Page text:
Monday, December 16, 2013

Told You So!

UPDATE: Of course, one would never say 'Told You So' about the contents of a post like this ... would one? But one might say, "Full marks for consistent logic."

ORIGINAL

One of the observations made here (not necessarily by me, this is not a credit claiming exercise) is that there is a connection between changing marriage laws for one thing and for another.

In particular, there is a likelihood that once marriage laws have changed to remove the constraint that the contract is between a man and a woman, it will not be long before other constraints will be removed. The most likely such removal is the constraint that marriage be between only two people.

Such a move is being made in Utah. (OK, no great surprise there!) Kiwis may have seen a report about this on Stuff a few days ago. Jonathan S. Tobin offers his reflections here. I want to offer some of his work on the connections between same sex marriage and polygamous marriage.
"Once you blow up a societal consensus it cannot be easily reconstructed to protect only those practices or beliefs you like while still banning those you think ought to be kept beyond the pale. That’s the upshot of a case decided late on Friday in a Federal District Court in Salt Lake City, Utah that essentially decriminalized polygamy."
"While gay marriage advocates have sought to distance themselves from anything that smacked of approval for polygamy, Waddoups’s ruling merely illustrates what follows from a legal trend in which longstanding definitions are thrown out. The inexorable logic of the end of traditional marriage laws leads us to legalized polygamy. Noting this doesn’t mean that the political and cultural avalanche that has marginalized opposition to gay marriage is wrong. But it should obligate those who have helped orchestrate this sea change and sought to denigrate their opponents as bigots to acknowledge that the end of prohibitions of other non-traditional forms of marriage follows inevitably from their triumph."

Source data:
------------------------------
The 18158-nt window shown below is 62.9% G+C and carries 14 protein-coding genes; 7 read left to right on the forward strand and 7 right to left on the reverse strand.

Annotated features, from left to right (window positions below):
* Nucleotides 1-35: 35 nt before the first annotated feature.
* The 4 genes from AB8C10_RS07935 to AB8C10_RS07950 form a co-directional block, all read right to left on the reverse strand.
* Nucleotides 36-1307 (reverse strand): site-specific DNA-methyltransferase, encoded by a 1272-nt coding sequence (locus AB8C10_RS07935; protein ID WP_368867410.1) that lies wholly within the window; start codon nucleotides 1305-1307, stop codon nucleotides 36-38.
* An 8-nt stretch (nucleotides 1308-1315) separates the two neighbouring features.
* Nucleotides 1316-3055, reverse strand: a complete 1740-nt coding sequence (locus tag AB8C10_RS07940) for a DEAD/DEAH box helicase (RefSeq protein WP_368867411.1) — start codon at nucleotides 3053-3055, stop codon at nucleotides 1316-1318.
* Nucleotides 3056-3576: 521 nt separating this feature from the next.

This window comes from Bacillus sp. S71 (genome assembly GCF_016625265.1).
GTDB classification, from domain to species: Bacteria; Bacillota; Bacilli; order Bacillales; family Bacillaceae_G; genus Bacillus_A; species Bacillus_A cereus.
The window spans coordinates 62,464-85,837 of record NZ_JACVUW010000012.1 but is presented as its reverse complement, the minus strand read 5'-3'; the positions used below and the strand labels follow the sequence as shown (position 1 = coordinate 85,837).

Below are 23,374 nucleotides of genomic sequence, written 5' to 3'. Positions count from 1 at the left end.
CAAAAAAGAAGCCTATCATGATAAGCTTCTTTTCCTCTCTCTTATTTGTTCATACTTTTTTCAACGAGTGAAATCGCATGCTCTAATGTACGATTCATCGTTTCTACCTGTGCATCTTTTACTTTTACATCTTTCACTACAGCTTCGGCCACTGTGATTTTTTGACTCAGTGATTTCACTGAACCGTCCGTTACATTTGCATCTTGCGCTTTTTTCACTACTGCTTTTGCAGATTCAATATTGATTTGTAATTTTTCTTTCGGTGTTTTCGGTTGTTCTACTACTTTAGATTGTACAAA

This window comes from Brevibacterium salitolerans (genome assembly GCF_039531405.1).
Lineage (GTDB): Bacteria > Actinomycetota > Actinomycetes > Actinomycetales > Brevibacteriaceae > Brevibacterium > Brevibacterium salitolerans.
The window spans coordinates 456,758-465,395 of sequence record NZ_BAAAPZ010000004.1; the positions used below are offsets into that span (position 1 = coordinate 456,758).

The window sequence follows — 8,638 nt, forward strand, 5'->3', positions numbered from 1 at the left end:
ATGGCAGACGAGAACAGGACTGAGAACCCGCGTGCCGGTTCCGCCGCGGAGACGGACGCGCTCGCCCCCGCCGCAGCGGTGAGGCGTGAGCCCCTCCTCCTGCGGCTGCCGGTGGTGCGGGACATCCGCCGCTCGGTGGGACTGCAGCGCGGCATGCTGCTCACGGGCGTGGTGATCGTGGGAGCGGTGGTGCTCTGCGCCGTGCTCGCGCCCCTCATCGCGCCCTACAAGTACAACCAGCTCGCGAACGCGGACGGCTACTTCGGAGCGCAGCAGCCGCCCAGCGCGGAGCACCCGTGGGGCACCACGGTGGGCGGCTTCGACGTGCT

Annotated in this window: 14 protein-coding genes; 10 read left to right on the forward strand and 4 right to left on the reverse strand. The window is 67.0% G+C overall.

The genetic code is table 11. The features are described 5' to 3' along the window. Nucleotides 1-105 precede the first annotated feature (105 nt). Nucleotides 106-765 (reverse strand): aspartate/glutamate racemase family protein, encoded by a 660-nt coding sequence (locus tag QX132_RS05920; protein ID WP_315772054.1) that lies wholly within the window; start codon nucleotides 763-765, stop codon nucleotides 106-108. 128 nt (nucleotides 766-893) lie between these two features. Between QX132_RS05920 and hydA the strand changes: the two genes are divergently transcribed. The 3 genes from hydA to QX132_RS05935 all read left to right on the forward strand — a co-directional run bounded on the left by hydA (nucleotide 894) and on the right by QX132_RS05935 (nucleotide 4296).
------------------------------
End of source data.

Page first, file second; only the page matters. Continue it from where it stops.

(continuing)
"But liberals like Turley still refuse to acknowledge that Justice Antonin Scalia was right when he predicted in his dissent in Lawrence that the demise of sodomy laws would lead to the legalization of some things that advocates of gay rights wanted no part of. If we have “evolved” to the point where marriage by any two consenting adults of either sex should be recognized by the state, then there isn’t any logical or legal rationale for prohibiting the same privilege for any number of citizens cohabiting to claim the same right.
All that is needed is a little candor on this issue on the part of critics of the dwindling band of opponents of gay marriage. The floodgates have been opened, and if that makes some of us uncomfortable, especially those who understandably view polygamy as synonymous with the exploitation of women, then we should be honest enough to acknowledge that it is merely part of the price that had to be paid to give gays the same right to marry afforded to other citizens."

"Oh," you might say, living Down Under, "We are not in Utah." True. But we are part of the Western world which seems very desirable to people who come from countries which tolerate polygamy. It is just a matter of time and the pressure will come.

Now it strikes me that there are two directions response in liberal social democracies could go. One is to seek to revoke the changes we have made, on the grounds that we didn't know what we were unleashing. Well, good luck with that! There were folk who tried to make the point and were dismissed as worry warts.

Another direction is a bit of frankness and honesty: yes, we have made changes, we didn't know what we were unleashing, but that is okay because we believe in same sex marriage with such commitment that if consequentially there is legalization of polygamy then so be it. The price of exploitation of women is a price worth paying.

Or is Jonathan Tobin just another worry wart?